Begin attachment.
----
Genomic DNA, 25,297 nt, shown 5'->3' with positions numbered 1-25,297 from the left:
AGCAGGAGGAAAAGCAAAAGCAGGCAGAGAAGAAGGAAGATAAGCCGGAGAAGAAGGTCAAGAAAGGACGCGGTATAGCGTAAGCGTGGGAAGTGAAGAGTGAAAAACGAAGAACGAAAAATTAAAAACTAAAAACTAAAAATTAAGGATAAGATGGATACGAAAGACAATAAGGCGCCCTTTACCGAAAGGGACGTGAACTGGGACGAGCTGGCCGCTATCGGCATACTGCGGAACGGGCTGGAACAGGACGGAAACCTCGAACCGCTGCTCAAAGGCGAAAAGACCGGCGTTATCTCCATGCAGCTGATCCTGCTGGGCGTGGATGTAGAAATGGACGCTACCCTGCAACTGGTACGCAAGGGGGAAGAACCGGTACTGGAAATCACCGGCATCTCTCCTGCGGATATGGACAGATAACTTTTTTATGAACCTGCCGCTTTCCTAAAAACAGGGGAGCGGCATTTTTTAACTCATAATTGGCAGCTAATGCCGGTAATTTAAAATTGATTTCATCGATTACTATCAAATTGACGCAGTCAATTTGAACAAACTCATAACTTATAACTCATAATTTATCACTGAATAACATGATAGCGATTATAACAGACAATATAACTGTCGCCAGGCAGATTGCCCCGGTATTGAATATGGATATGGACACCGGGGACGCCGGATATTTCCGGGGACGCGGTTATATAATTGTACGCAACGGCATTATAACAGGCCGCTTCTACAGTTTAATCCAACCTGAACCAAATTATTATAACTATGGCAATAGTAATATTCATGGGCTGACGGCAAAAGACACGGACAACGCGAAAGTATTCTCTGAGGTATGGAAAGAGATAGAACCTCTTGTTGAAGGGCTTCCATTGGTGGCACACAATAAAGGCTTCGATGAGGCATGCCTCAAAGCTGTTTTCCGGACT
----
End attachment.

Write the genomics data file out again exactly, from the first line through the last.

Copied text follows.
Genomic DNA, 25,297 nt, shown 5'->3' with positions numbered 1-25,297 from the left:
AGCAGGAGGAAAAGCAAAAGCAGGCAGAGAAGAAGGAAGATAAGCCGGAGAAGAAGGTCAAGAAAGGACGCGGTATAGCGTAAGCGTGGGAAGTGAAGAGTGAAAAACGAAGAACGAAAAATTAAAAACTAAAAACTAAAAATTAAGGATAAGATGGATACGAAAGACAATAAGGCGCCCTTTACCGAAAGGGACGTGAACTGGGACGAGCTGGCCGCTATCGGCATACTGCGGAACGGGCTGGAACAGGACGGAAACCTCGAACCGCTGCTCAAAGGCGAAAAGACCGGCGTTATCTCCATGCAGCTGATCCTGCTGGGCGTGGATGTAGAAATGGACGCTACCCTGCAACTGGTACGCAAGGGGGAAGAACCGGTACTGGAAATCACCGGCATCTCTCCTGCGGATATGGACAGATAACTTTTTTATGAACCTGCCGCTTTCCTAAAAACAGGGGAGCGGCATTTTTTAACTCATAATTGGCAGCTAATGCCGGTAATTTAAAATTGATTTCATCGATTACTATCAAATTGACGCAGTCAATTTGAACAAACTCATAACTTATAACTCATAATTTATCACTGAATAACATGATAGCGATTATAACAGACAATATAACTGTCGCCAGGCAGATTGCCCCGGTATTGAATATGGATATGGACACCGGGGACGCCGGATATTTCCGGGGACGCGGTTATATAATTGTACGCAACGGCATTATAACAGGCCGCTTCTACAGTTTAATCCAACCTGAACCAAATTATTATAACTATGGCAATAGTAATATTCATGGGCTGACGGCAAAAGACACGGACAACGCGAAAGTATTCTCTGAGGTATGGAAAGAGATAGAACCTCTTGTTGAAGGGCTTCCATTGGTGGCACACAATAAAGGCTTCGATGAGGCATGCCTCAAAGCTGTTTTCCGGACT